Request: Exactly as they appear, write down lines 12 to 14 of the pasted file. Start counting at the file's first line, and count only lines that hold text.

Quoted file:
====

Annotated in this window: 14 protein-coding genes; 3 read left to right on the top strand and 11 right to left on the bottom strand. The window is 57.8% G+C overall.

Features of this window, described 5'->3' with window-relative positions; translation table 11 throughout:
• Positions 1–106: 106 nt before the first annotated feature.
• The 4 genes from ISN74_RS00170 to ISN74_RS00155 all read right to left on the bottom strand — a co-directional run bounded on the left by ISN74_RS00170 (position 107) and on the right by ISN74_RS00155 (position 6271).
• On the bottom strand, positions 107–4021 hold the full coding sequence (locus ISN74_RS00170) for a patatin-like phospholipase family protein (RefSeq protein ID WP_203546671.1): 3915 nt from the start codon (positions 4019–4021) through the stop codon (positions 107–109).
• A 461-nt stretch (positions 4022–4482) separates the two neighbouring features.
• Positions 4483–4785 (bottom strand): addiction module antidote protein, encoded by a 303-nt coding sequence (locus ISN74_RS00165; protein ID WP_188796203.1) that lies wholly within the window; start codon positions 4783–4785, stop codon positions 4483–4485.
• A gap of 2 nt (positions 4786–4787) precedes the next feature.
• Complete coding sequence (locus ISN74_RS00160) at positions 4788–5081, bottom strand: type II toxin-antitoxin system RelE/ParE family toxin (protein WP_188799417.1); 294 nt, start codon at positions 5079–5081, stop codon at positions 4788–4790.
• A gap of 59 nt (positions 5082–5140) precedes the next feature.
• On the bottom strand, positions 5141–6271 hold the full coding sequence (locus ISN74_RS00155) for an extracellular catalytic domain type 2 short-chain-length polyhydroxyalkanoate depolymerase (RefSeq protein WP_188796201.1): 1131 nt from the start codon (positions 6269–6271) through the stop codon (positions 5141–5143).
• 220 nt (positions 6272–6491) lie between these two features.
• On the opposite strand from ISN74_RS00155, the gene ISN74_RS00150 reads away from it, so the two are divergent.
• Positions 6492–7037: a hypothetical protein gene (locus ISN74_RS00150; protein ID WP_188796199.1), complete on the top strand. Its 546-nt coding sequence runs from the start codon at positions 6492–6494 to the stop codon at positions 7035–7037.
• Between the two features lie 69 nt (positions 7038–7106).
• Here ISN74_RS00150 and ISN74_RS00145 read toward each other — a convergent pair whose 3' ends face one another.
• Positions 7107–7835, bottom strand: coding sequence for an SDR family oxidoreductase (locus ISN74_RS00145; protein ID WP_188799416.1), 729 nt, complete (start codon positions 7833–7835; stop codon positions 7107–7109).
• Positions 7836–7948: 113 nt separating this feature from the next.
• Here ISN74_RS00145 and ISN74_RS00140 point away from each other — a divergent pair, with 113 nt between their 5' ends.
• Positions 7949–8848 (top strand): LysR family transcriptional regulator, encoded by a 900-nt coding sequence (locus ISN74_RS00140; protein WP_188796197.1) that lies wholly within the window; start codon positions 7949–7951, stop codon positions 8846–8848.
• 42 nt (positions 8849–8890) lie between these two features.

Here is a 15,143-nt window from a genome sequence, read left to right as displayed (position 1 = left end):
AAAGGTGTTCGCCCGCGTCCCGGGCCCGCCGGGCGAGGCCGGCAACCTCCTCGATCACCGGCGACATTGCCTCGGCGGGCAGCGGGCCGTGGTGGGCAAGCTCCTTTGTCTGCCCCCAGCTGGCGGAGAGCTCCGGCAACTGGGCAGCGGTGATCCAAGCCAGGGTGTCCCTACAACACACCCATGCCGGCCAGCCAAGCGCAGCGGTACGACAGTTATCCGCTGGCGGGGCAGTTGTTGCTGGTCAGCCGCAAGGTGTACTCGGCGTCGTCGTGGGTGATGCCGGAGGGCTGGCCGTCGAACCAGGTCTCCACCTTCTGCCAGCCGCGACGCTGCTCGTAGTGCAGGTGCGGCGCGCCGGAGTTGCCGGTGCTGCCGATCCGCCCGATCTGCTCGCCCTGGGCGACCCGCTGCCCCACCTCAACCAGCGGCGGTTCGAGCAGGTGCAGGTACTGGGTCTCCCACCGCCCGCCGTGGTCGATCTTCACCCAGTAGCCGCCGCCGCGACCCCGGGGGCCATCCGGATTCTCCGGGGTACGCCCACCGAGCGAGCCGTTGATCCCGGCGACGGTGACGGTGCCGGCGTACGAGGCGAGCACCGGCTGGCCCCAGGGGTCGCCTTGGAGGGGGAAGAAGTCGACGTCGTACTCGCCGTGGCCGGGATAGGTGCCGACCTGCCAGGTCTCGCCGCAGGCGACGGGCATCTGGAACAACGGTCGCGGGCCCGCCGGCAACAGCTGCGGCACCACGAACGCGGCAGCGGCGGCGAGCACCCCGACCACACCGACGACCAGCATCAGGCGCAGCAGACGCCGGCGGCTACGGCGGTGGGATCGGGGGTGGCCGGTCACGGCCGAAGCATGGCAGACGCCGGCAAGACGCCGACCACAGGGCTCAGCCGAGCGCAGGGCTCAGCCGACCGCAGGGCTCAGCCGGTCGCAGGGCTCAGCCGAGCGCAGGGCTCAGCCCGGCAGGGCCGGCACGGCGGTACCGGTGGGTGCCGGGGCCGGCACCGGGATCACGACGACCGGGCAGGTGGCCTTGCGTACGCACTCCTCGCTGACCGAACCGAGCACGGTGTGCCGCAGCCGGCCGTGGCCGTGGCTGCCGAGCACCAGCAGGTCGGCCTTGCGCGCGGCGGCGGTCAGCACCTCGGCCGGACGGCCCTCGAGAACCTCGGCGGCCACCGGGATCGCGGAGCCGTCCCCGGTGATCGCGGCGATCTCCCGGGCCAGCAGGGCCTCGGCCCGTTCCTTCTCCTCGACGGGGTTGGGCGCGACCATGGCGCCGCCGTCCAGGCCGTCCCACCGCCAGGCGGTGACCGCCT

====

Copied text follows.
• 220 nt (positions 6272–6491) lie between these two features.
• On the opposite strand from ISN74_RS00155, the gene ISN74_RS00150 reads away from it, so the two are divergent.
• Positions 6492–7037: a hypothetical protein gene (locus ISN74_RS00150; protein ID WP_188796199.1), complete on the top strand. Its 546-nt coding sequence runs from the start codon at positions 6492–6494 to the stop codon at positions 7035–7037.